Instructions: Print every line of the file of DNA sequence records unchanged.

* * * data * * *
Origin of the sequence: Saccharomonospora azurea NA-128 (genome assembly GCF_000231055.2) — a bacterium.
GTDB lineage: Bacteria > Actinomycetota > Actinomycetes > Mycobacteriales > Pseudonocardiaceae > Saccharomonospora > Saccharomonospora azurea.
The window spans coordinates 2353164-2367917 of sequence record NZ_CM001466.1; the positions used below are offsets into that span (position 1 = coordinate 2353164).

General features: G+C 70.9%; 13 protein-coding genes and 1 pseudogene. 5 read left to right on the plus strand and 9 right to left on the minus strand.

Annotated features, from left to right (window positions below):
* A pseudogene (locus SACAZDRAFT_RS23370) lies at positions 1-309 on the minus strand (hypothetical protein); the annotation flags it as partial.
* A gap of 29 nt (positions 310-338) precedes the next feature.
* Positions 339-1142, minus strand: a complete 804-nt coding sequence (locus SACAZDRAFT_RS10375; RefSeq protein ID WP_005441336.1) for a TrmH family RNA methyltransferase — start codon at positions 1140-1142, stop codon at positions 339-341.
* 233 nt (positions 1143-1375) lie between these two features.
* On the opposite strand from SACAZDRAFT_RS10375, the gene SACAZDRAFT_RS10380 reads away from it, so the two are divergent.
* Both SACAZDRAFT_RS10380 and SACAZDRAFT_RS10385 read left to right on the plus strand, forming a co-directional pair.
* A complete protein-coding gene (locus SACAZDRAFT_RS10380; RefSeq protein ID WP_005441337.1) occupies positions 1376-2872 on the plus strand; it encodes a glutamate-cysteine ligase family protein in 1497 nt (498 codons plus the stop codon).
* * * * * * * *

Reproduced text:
Origin of the sequence: Saccharomonospora azurea NA-128 (genome assembly GCF_000231055.2) — a bacterium.
GTDB lineage: Bacteria > Actinomycetota > Actinomycetes > Mycobacteriales > Pseudonocardiaceae > Saccharomonospora > Saccharomonospora azurea.
The window spans coordinates 2353164-2367917 of sequence record NZ_CM001466.1; the positions used below are offsets into that span (position 1 = coordinate 2353164).

General features: G+C 70.9%; 13 protein-coding genes and 1 pseudogene. 5 read left to right on the plus strand and 9 right to left on the minus strand.

Annotated features, from left to right (window positions below):
* A pseudogene (locus SACAZDRAFT_RS23370) lies at positions 1-309 on the minus strand (hypothetical protein); the annotation flags it as partial.
* A gap of 29 nt (positions 310-338) precedes the next feature.
* Positions 339-1142, minus strand: a complete 804-nt coding sequence (locus SACAZDRAFT_RS10375; RefSeq protein ID WP_005441336.1) for a TrmH family RNA methyltransferase — start codon at positions 1140-1142, stop codon at positions 339-341.
* 233 nt (positions 1143-1375) lie between these two features.
* On the opposite strand from SACAZDRAFT_RS10375, the gene SACAZDRAFT_RS10380 reads away from it, so the two are divergent.
* Both SACAZDRAFT_RS10380 and SACAZDRAFT_RS10385 read left to right on the plus strand, forming a co-directional pair.
* A complete protein-coding gene (locus SACAZDRAFT_RS10380; RefSeq protein ID WP_005441337.1) occupies positions 1376-2872 on the plus strand; it encodes a glutamate-cysteine ligase family protein in 1497 nt (498 codons plus the stop codon).